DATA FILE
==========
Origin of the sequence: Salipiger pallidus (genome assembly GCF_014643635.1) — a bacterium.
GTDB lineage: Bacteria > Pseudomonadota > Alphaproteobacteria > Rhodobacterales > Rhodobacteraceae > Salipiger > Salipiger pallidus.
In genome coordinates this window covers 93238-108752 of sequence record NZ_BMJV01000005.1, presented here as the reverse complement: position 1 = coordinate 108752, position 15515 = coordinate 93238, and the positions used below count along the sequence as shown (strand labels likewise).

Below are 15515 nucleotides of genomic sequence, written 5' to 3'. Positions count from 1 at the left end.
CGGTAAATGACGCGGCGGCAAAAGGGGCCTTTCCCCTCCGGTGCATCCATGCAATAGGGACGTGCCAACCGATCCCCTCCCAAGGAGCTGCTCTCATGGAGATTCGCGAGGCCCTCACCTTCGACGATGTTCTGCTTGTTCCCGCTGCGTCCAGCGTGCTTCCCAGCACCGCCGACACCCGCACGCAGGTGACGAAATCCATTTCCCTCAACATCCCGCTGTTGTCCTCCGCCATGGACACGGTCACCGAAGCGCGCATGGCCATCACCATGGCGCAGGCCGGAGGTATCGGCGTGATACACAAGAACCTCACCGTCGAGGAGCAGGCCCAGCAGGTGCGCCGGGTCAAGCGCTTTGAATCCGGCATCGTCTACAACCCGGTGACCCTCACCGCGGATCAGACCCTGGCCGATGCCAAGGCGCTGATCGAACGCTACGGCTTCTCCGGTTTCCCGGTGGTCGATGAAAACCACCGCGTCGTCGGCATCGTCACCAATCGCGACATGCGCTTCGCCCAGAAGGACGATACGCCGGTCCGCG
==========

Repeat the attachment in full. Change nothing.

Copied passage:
Origin of the sequence: Salipiger pallidus (genome assembly GCF_014643635.1) — a bacterium.
GTDB lineage: Bacteria > Pseudomonadota > Alphaproteobacteria > Rhodobacterales > Rhodobacteraceae > Salipiger > Salipiger pallidus.
In genome coordinates this window covers 93238-108752 of sequence record NZ_BMJV01000005.1, presented here as the reverse complement: position 1 = coordinate 108752, position 15515 = coordinate 93238, and the positions used below count along the sequence as shown (strand labels likewise).

Below are 15515 nucleotides of genomic sequence, written 5' to 3'. Positions count from 1 at the left end.
CGGTAAATGACGCGGCGGCAAAAGGGGCCTTTCCCCTCCGGTGCATCCATGCAATAGGGACGTGCCAACCGATCCCCTCCCAAGGAGCTGCTCTCATGGAGATTCGCGAGGCCCTCACCTTCGACGATGTTCTGCTTGTTCCCGCTGCGTCCAGCGTGCTTCCCAGCACCGCCGACACCCGCACGCAGGTGACGAAATCCATTTCCCTCAACATCCCGCTGTTGTCCTCCGCCATGGACACGGTCACCGAAGCGCGCATGGCCATCACCATGGCGCAGGCCGGAGGTATCGGCGTGATACACAAGAACCTCACCGTCGAGGAGCAGGCCCAGCAGGTGCGCCGGGTCAAGCGCTTTGAATCCGGCATCGTCTACAACCCGGTGACCCTCACCGCGGATCAGACCCTGGCCGATGCCAAGGCGCTGATCGAACGCTACGGCTTCTCCGGTTTCCCGGTGGTCGATGAAAACCACCGCGTCGTCGGCATCGTCACCAATCGCGACATGCGCTTCGCCCAGAAGGACGATACGCCGGTCCGCG